Kelley engages business and community leaders at Economic Club of Indiana


The Economic Club of Indiana is a forum established over 40 years ago, allowing the central Indiana community to hear from prominent and emerging leaders, as they discuss important social and economic issues impacting our economy.

Held nine times a year at the Indiana Convention Center, the series attracts an average audience of 630 people for each luncheon.

The speakers have represented a diversity of backgrounds over the years, such as former President George H.W. Bush, former Treasury Secretary Hank Paulson, Nobel Laureate Milton Friedman, political commentator George Will and former Federal Reserve Chairman Ben Bernanke, as well as local leaders like Eli Lilly’s John Lechleiter and former Indiana Governors Mitch Daniels and Evan Bayh.

The Economic Club still operates on Theodore Roosevelt’s thesis that “Indianapolis is America’s most representative city,” and speakers frequently want to test their new ideas before what many perceive to be one of America's most typical audiences.¹

The IU Kelley School of Business hosts a table at these luncheons as a way to interact with the central Indiana business community and its leaders. This important external activity provides a frequent opportunity to give business leaders insight into the successes of our school, our leading research capabilities and our programs that enable Kelley to prepare the next generation of business and community leaders for roles in the Indiana economy.

This month, Kelley was the luncheon sponsor, and I had the opportunity to host our table and hear speakers Jennifer Vey of the Brookings Institution and Betsy McCaw of the Central Indiana Corporate Partnership.

Jennifer Vey is a scholar and researcher at Brookings Institution, and she discussed research on the quality of life of older industrial cities. Her research indicated among other things that urban areas are becoming hubs where people live, work and play, unlike previous models of suburbia where people come into urban areas to work, but they return to outlying areas to live and play. We are seeing this transformation in Indianapolis in areas like Mass Ave and Fountain Square.

The image caption follows
Betsy McCaw speaks to the Economic Club of Indiana attendees during the April luncheon.

Betsy McCaw serves as chief operating officer at Central Indiana Corporate Partnership. She spoke about the 16 Tech initiative, which will serve as an innovation community and global innovation hub to develop and retain talent to grow the Indiana economy.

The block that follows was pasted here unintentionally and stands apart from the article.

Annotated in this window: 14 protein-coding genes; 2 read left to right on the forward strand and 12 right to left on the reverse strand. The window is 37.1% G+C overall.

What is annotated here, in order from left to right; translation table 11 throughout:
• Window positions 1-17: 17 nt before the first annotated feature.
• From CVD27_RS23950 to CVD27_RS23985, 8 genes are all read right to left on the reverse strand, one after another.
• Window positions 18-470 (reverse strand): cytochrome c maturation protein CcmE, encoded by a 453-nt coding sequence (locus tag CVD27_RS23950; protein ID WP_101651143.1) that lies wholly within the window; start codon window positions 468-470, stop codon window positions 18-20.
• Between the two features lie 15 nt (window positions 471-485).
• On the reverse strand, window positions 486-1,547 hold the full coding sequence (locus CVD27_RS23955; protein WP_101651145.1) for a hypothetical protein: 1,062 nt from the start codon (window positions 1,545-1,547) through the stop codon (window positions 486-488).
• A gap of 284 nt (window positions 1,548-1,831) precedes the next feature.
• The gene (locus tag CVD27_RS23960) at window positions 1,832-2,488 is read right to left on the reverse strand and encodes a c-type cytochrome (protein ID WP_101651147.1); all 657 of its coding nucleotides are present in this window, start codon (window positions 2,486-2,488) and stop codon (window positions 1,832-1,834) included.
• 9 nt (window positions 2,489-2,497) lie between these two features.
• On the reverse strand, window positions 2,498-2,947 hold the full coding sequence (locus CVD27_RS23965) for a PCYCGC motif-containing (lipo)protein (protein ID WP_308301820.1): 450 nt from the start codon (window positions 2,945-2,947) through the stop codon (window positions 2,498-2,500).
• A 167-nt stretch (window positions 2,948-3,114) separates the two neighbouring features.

"16 Tech encompasses several acres of prime real estate along Indiana Avenue between 10th Street and 16th Street. Although adjacent to the Indiana University-Purdue University Indianapolis (IUPUI) campus, 16 Tech is surrounded on three sides by water and trails along the White River and Fall Creek. It is ideally located next to one of the largest concentrations of research clusters in Indianapolis’ urban core, surrounded by 67 percent of the city’s growth industries and flanked by residential neighborhoods steeped in a rich history and community pride”.²

16 Tech will also be a combination of:³

• Flexible research space for advanced industries such as technology, advanced manufacturing, and life sciences
• Creative industries and the arts
• Ample public space
• Mix of housing opportunities
• Retail and office space for entrepreneurs and established companies

The Indiana Biosciences Research Institute (IBRI), a $360 million industry-led first-of-its-kind institute in the nation will serve as an anchor tenant and be positioned to serve as a catalyst for the development.⁴

As we continue to enjoy the growth of our IUPUI campus, our programs and student enrollment, 16 Tech will become integral to our academic community. I hope each of you continue to stay informed and engaged in this important development in a neighboring area of our campus.

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Left to Right, Front Row: Don Palmer, Ron Brumbarger, John Egloff. Back Row: Francois Jammes, Aja May, Joe Whitsett, Mark Nottingham. Not pictured: Joanna Beatty Taft. Economic Club of Indiana luncheon, April 2017.

¹Economic Club of Indiana website
²Economic Club of Indiana website
³Economic Club of Indiana website
⁴16 Tech website